5 Ways to Celebrate Pride During COVID-19
Queer people celebrate Pride in many different ways. While in some places, especially cities, the most visible element of Pride is often a parade of floats and rainbows, the month is about so much more. In June, LGBTQ people remember those that fought to walk the streets openly and safely, to love and marry who they want, and to work and live without fear of retribution. The queer community also speaks out against the injustices that they still come up against, such as the disproportionate amount of violence faced by transgender people.
Due to the COVID-19 pandemic, most in-person, public pride celebrations can’t go forward, but that doesn’t mean that the LGBTQ community can’t—or shouldn’t—continue to celebrate and speak up. Here are five ways to get involved in June and beyond.
1. Organize Online
A recently popular social media post reminds us that the first Pride was a riot. Continue the long tradition of activism by learning about and supporting causes that benefit the queer community. Check out the Audre Lord Project for upcoming events on topics such as strategies to organize around HIV/AIDS. Southerners on New Ground also have a variety of online events to keep people politically engaged and activated.
Learn about a new movement, which just celebrated it’s second year, Sex Ed For All. Sex Ed For All focuses on the sexual health information, access, and rights young people need and deserve in order to make healthy decisions for themselves and live life on their terms. It advocates specifically for young people who are part of traditionally marginalized populations, such as LGBTQ youth.
2. Join an Online Pride Event
The feeling of belonging to a large and close-knit community is impossible to ignore standing shoulder to shoulder along a parade route and cheering at passing floats. We may not be able to experience that this year, but a number of places are coordinating online events to celebrate Pride Month’s 50th anniversary.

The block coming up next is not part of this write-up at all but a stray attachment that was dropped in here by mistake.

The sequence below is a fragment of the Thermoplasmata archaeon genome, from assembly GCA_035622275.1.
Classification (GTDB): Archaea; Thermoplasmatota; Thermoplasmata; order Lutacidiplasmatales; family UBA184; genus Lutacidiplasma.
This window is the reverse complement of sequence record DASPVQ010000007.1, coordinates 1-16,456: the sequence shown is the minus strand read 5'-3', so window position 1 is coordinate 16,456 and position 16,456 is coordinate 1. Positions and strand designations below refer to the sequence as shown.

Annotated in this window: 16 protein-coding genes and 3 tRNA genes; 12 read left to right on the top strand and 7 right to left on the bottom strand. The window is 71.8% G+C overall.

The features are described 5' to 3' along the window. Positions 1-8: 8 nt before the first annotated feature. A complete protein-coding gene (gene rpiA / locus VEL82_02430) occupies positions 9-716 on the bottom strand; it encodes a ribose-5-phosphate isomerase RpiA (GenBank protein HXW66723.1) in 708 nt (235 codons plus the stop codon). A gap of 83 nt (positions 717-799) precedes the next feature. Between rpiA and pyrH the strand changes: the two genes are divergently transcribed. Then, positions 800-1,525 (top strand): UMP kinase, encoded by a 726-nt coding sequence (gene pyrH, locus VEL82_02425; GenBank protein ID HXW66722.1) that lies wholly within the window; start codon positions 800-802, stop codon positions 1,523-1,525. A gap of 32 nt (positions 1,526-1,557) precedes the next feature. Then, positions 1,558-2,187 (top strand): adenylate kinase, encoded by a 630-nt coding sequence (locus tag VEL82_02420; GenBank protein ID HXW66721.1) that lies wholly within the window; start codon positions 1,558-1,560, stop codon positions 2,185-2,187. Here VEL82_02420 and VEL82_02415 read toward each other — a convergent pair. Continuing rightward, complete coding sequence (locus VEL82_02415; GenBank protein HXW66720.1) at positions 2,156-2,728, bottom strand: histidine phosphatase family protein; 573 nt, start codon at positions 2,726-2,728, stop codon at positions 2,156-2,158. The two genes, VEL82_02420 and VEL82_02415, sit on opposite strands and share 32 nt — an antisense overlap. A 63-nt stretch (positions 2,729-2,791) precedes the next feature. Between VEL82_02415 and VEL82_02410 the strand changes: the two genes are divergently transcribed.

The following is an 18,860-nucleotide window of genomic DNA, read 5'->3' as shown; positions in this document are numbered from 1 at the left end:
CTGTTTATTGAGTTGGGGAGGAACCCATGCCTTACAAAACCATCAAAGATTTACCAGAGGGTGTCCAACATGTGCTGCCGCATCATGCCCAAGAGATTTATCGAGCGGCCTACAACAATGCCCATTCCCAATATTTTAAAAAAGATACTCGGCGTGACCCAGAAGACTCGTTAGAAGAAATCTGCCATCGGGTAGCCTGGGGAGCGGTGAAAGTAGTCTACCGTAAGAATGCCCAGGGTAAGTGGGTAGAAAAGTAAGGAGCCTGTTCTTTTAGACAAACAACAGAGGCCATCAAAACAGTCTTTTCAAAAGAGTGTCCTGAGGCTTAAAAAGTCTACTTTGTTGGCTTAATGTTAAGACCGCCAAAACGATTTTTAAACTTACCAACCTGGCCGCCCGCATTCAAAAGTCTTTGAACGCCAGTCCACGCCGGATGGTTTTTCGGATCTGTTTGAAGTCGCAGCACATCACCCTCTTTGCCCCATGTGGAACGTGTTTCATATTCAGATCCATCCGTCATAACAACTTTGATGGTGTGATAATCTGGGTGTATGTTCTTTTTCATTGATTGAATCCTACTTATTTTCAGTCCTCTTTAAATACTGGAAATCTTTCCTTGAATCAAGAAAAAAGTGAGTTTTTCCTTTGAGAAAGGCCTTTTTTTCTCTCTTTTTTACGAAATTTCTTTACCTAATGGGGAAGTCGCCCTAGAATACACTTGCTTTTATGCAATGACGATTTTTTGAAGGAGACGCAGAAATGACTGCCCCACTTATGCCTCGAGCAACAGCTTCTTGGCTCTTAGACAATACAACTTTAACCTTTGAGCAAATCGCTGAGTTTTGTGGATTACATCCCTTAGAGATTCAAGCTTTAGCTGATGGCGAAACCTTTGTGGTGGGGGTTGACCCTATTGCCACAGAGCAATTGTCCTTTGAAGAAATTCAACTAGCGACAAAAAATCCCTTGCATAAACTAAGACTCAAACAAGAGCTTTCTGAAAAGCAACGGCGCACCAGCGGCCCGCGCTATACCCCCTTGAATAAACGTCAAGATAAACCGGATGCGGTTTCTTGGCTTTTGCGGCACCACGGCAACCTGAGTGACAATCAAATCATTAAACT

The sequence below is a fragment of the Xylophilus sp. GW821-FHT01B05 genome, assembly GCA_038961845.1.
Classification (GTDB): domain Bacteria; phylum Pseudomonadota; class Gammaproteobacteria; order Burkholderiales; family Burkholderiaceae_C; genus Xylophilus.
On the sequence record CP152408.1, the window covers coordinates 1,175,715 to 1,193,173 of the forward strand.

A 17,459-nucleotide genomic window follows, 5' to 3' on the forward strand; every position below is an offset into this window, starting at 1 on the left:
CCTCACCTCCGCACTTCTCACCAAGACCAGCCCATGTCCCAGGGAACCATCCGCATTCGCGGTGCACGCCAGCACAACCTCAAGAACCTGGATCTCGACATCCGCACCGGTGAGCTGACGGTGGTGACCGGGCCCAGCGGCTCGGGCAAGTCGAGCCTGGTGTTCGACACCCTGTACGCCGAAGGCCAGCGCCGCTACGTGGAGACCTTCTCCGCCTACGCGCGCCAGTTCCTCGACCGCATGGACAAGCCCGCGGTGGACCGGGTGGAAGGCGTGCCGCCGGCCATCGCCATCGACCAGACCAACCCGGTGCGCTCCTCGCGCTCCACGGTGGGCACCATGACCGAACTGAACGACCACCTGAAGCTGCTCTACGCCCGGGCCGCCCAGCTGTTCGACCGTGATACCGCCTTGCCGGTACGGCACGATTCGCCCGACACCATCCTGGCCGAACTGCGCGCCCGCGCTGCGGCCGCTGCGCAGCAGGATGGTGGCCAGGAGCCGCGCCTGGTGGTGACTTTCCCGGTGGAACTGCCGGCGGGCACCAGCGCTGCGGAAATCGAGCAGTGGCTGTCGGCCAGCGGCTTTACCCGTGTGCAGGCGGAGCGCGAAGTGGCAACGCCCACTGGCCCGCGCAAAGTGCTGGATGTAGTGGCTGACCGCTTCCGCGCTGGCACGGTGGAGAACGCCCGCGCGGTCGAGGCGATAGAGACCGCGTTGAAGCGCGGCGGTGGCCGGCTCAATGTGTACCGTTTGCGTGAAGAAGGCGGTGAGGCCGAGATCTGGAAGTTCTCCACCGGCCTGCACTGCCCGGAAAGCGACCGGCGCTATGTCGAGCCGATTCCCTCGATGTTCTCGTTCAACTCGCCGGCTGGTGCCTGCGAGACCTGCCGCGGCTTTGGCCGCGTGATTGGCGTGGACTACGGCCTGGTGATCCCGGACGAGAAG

- Global Pride
- NYC Pride’s The Rally
- Boston Pride
- San Francisco Pride
- Seattle Trans Pride
- Pride Live’s Stonewall Day
3. Add Diversity to Your Life
Diversify your Instagram feed by following some of these really cool, queer people of color:
Diversify your bookshelves by reading some of these funny/powerful/all around amazing books:
- The Gilda Stories
- Juliet Takes A Breath
- The House You Pass on the Way
- The Color Purple
- Life is Wonderful, People Are Terrific
- Don’t Let Him Know
4. Explore Telehealth Options
Queer people use birth control for a variety of reasons such as preventing unplanned pregnancy and reducing period pain, just like straight people do. And simply because we’re all maximizing our time at home and limiting social contact doesn’t mean we no longer need our birth control. For a while now it’s been possible to get non-prescription methods of birth control online and have them delivered to your home. The pill, patch, shot, and ring are all available via telehealth. Learn which telehealth services are available in your area and check them out.
5. Take Care of Your Reproductive Well-Being
Reproductive well-being means that all people have the information, services, and support they need to have control over their bodies and to make their own decisions related to sexuality and reproduction throughout their lives. Take some time to take stock of your reproductive well-being and evaluate what you need to improve it.
STI rates are rising among LGBTQ people, especially among gay and bisexual men. Some STIs, such as HIV or herpes, have no cure. And while others such as chlamydia, gonorrhea, and syphilis do have treatments, it’s possible to catch them as many times as you're exposed to them. This is why using condoms (the only form of birth control that protects against STIs) is important! While they’re sold nearly everywhere, if cost is a concern there are also places that give out condoms for free.
If you’re interested in finding a LGBTQ-affirming therapist or counselor there are a number of resources to help. Q Chat Space provides an informal setting to talk with others. The National Queer and Trans Therapists of Color Network has national directories available to search as does Psychology Today. For immediate crises you can also call or chat the National Suicide Prevention Lifeline (800-273-8255), The Trevor Project (866-488-7386), The Gay, Lesbian, Bisexual and Transgender National Hotline (888-843-4564), or the Trans Lifeline (877-565-8860).
For young people still figuring out where they are on the spectrum, take your time and check out resources such as The Trevor Project’s Coming Out Handbook. This guide covers not only basic questions like “what is gender?” and definitions of terms like sexual orientation and sexual attraction, but also has a slew of important advice on how to come out to the adults in your life. We believe that #TalkingIsPower. Ask a family member, or a trusted health provider, teacher, or mentor to talk to you about sex, love, and relationships. You can find even more resources to have these conversations on our Teen Talk page.